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Kit and Ace Showcases Luxe Streetwear in a Serene Interior

A new clothing brand from the family behind Lululemon deals sporty-meets-sophisticated athleisure wear with West Coast ease

By Eric Mutrie

“Machine washable” isn’t a term heard often along Toronto’s Mink Mile, a stretch of Bloor Street West that includes such tony flagships as Gucci and Prada. But detergent-friendly fabrics like durable “technical cashmere” are a trademark of the neighbourhood’s latest arrival, Kit and Ace, which set up shop earlier this month. The Vancouver-based clothing company combines the sharp tailoring characteristic of luxe Italian fashion houses with the kinds of innovative fabrics typically used for high-performance running gear.

If more than a few designs seem like business-appropriate versions of Lululemon’s offerings (one pair of cargos looks like the lovechild of military trousers and yoga pants), there’s a reason for that. Kit and Ace Creative Director Shannon Wilson worked as the athletic apparel giant’s former lead designer and is married to its founder; she co-founded this new venture with her streetwear-savvy step-son, JJ Wilson.

Lululemon’s stores are renowned for their distinctive interiors, designed in part by local managers, and Kit and Ace is taking the same collaborative, community-minded approach with its first flagships. In Toronto, that led to commissioning cube frame light fixtures from Radar Industrial Design and custom furniture by JM&Sons. In the middle of the store, a small gallery area currently showcases three abstract paintings and a chair decked in pastel-toned splotches, all by local artist Kathryn Macnaughton.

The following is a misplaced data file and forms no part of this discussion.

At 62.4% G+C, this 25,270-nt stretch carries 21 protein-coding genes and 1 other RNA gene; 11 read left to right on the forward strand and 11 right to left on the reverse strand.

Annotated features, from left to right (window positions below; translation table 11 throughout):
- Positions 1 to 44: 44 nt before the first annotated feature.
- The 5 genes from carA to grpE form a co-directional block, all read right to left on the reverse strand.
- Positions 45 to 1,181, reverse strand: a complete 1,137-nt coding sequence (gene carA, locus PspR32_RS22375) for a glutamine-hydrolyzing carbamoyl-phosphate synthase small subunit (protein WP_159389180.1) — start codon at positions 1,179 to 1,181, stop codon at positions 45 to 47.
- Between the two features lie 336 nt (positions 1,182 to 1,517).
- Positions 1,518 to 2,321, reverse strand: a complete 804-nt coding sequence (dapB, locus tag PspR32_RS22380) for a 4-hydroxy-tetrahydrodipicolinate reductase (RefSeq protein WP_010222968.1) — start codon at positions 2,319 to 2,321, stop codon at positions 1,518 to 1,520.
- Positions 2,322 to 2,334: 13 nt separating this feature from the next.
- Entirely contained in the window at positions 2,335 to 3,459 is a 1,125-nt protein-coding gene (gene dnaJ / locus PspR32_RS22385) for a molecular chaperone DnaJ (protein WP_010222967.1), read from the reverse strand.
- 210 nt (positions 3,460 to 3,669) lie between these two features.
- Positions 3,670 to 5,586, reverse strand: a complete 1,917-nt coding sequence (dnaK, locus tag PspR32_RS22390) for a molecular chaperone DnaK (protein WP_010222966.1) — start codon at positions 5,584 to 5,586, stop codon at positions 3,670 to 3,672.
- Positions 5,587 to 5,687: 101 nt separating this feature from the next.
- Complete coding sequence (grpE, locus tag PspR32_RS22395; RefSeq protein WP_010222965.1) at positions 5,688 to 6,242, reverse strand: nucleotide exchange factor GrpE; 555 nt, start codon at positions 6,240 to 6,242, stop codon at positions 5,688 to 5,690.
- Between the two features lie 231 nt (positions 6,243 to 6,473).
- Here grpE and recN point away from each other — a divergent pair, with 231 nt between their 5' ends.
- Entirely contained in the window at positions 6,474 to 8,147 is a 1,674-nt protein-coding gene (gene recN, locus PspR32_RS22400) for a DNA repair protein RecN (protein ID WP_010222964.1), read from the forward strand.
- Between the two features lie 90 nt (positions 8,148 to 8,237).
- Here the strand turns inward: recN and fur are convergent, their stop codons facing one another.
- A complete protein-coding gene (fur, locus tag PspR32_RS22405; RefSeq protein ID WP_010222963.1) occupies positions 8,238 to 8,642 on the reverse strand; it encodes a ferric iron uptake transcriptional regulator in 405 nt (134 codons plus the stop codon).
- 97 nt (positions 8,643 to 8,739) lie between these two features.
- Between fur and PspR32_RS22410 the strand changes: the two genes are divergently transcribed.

The rest of the white, airy space adopts Kit and Ace’s standard material palette of marble and copper, which is used for everything from hangers and shelving units to the store’s metallic tunnel of an entryway. Light Pacific birch floors and an assortment of low-key floral arrangements by Patchouli Design add to the serene West Coast feel of the contemporary interior.

And while the clothing on display is designed to transition from morning bike commutes to after-work drinks, the Wilsons knows that not all shoppers will have the same stamina. Sorry, a coffee bar at the back of the store, serves java in cups that sport the work of a new local graphic designer every six months. Roger Dario designed the debut cup, which uses a playfully edgy script that evokes boat knot diagrams. It’s enough to inspire an impromptu trip to the Pacific Ocean for a ride around the Seawall.

102 Bloor St W  844 548 6223  Mon-Sat 10-7, Sun 11-6  kitandace.com


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